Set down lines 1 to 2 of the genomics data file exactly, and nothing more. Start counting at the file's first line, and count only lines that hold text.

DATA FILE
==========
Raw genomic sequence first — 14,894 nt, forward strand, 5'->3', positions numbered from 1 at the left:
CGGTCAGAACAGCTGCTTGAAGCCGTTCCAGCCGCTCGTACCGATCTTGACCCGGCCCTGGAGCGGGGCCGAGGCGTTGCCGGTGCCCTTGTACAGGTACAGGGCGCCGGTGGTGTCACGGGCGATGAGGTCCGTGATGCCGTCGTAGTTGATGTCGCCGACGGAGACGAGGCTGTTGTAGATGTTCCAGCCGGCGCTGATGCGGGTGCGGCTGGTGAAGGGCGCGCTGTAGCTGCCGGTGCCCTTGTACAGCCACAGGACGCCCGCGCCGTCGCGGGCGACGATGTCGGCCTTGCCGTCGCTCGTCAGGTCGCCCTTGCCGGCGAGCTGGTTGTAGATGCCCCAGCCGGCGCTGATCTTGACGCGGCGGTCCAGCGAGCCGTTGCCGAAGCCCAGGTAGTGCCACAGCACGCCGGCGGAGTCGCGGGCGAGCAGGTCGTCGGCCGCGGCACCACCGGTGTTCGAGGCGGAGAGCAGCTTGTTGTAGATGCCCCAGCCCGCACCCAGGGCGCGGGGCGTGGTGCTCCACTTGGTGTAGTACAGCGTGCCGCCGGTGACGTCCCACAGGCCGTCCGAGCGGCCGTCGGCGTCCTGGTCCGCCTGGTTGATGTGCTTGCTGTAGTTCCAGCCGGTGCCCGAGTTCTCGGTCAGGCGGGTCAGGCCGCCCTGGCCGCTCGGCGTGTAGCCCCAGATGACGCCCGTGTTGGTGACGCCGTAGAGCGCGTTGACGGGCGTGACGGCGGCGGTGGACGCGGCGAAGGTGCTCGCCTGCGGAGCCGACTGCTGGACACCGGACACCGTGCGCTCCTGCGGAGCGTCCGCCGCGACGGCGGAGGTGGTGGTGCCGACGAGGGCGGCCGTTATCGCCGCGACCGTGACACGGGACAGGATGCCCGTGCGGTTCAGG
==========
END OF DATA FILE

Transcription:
Raw genomic sequence first — 14,894 nt, forward strand, 5'->3', positions numbered from 1 at the left:
CGGTCAGAACAGCTGCTTGAAGCCGTTCCAGCCGCTCGTACCGATCTTGACCCGGCCCTGGAGCGGGGCCGAGGCGTTGCCGGTGCCCTTGTACAGGTACAGGGCGCCGGTGGTGTCACGGGCGATGAGGTCCGTGATGCCGTCGTAGTTGATGTCGCCGACGGAGACGAGGCTGTTGTAGATGTTCCAGCCGGCGCTGATGCGGGTGCGGCTGGTGAAGGGCGCGCTGTAGCTGCCGGTGCCCTTGTACAGCCACAGGACGCCCGCGCCGTCGCGGGCGACGATGTCGGCCTTGCCGTCGCTCGTCAGGTCGCCCTTGCCGGCGAGCTGGTTGTAGATGCCCCAGCCGGCGCTGATCTTGACGCGGCGGTCCAGCGAGCCGTTGCCGAAGCCCAGGTAGTGCCACAGCACGCCGGCGGAGTCGCGGGCGAGCAGGTCGTCGGCCGCGGCACCACCGGTGTTCGAGGCGGAGAGCAGCTTGTTGTAGATGCCCCAGCCCGCACCCAGGGCGCGGGGCGTGGTGCTCCACTTGGTGTAGTACAGCGTGCCGCCGGTGACGTCCCACAGGCCGTCCGAGCGGCCGTCGGCGTCCTGGTCCGCCTGGTTGATGTGCTTGCTGTAGTTCCAGCCGGTGCCCGAGTTCTCGGTCAGGCGGGTCAGGCCGCCCTGGCCGCTCGGCGTGTAGCCCCAGATGACGCCCGTGTTGGTGACGCCGTAGAGCGCGTTGACGGGCGTGACGGCGGCGGTGGACGCGGCGAAGGTGCTCGCCTGCGGAGCCGACTGCTGGACACCGGACACCGTGCGCTCCTGCGGAGCGTCCGCCGCGACGGCGGAGGTGGTGGTGCCGACGAGGGCGGCCGTTATCGCCGCGACCGTGACACGGGACAGGATGCCCGTGCGGTTCAGG